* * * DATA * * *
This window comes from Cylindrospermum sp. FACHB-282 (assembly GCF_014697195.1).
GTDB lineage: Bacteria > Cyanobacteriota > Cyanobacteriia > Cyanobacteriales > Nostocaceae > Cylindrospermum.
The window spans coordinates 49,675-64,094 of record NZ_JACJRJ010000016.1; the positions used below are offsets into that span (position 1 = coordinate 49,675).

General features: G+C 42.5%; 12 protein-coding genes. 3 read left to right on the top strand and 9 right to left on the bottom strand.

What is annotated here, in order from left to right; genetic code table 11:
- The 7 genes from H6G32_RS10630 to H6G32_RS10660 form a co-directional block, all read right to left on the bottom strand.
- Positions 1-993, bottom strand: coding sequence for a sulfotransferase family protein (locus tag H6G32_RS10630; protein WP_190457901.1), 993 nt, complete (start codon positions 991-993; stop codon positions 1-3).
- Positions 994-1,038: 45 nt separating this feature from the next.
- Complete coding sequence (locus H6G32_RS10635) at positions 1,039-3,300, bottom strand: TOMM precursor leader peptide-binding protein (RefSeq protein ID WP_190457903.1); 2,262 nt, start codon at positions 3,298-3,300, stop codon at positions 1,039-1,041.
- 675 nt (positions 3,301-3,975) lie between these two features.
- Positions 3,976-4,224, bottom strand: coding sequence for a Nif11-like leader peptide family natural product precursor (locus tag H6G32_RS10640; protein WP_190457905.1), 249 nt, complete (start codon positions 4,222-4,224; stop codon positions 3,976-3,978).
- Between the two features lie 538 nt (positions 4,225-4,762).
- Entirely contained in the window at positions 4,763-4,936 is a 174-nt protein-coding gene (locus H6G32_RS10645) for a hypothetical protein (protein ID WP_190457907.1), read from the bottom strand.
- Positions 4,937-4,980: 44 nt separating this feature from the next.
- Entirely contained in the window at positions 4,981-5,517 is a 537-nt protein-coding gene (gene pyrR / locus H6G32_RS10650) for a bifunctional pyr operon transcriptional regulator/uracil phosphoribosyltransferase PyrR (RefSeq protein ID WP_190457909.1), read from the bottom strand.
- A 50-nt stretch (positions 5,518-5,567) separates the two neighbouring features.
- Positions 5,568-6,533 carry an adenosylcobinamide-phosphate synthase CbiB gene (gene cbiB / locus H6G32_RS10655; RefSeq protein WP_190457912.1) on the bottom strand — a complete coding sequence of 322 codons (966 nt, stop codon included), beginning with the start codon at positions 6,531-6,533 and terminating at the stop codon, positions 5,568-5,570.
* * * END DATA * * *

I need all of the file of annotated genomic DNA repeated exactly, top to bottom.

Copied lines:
This window comes from Cylindrospermum sp. FACHB-282 (assembly GCF_014697195.1).
GTDB lineage: Bacteria > Cyanobacteriota > Cyanobacteriia > Cyanobacteriales > Nostocaceae > Cylindrospermum.
The window spans coordinates 49,675-64,094 of record NZ_JACJRJ010000016.1; the positions used below are offsets into that span (position 1 = coordinate 49,675).

General features: G+C 42.5%; 12 protein-coding genes. 3 read left to right on the top strand and 9 right to left on the bottom strand.

What is annotated here, in order from left to right; genetic code table 11:
- The 7 genes from H6G32_RS10630 to H6G32_RS10660 form a co-directional block, all read right to left on the bottom strand.
- Positions 1-993, bottom strand: coding sequence for a sulfotransferase family protein (locus tag H6G32_RS10630; protein WP_190457901.1), 993 nt, complete (start codon positions 991-993; stop codon positions 1-3).
- Positions 994-1,038: 45 nt separating this feature from the next.
- Complete coding sequence (locus H6G32_RS10635) at positions 1,039-3,300, bottom strand: TOMM precursor leader peptide-binding protein (RefSeq protein ID WP_190457903.1); 2,262 nt, start codon at positions 3,298-3,300, stop codon at positions 1,039-1,041.
- 675 nt (positions 3,301-3,975) lie between these two features.
- Positions 3,976-4,224, bottom strand: coding sequence for a Nif11-like leader peptide family natural product precursor (locus tag H6G32_RS10640; protein WP_190457905.1), 249 nt, complete (start codon positions 4,222-4,224; stop codon positions 3,976-3,978).
- Between the two features lie 538 nt (positions 4,225-4,762).
- Entirely contained in the window at positions 4,763-4,936 is a 174-nt protein-coding gene (locus H6G32_RS10645) for a hypothetical protein (protein ID WP_190457907.1), read from the bottom strand.
- Positions 4,937-4,980: 44 nt separating this feature from the next.
- Entirely contained in the window at positions 4,981-5,517 is a 537-nt protein-coding gene (gene pyrR / locus H6G32_RS10650) for a bifunctional pyr operon transcriptional regulator/uracil phosphoribosyltransferase PyrR (RefSeq protein ID WP_190457909.1), read from the bottom strand.
- A 50-nt stretch (positions 5,518-5,567) separates the two neighbouring features.
- Positions 5,568-6,533 carry an adenosylcobinamide-phosphate synthase CbiB gene (gene cbiB / locus H6G32_RS10655; RefSeq protein WP_190457912.1) on the bottom strand — a complete coding sequence of 322 codons (966 nt, stop codon included), beginning with the start codon at positions 6,531-6,533 and terminating at the stop codon, positions 5,568-5,570.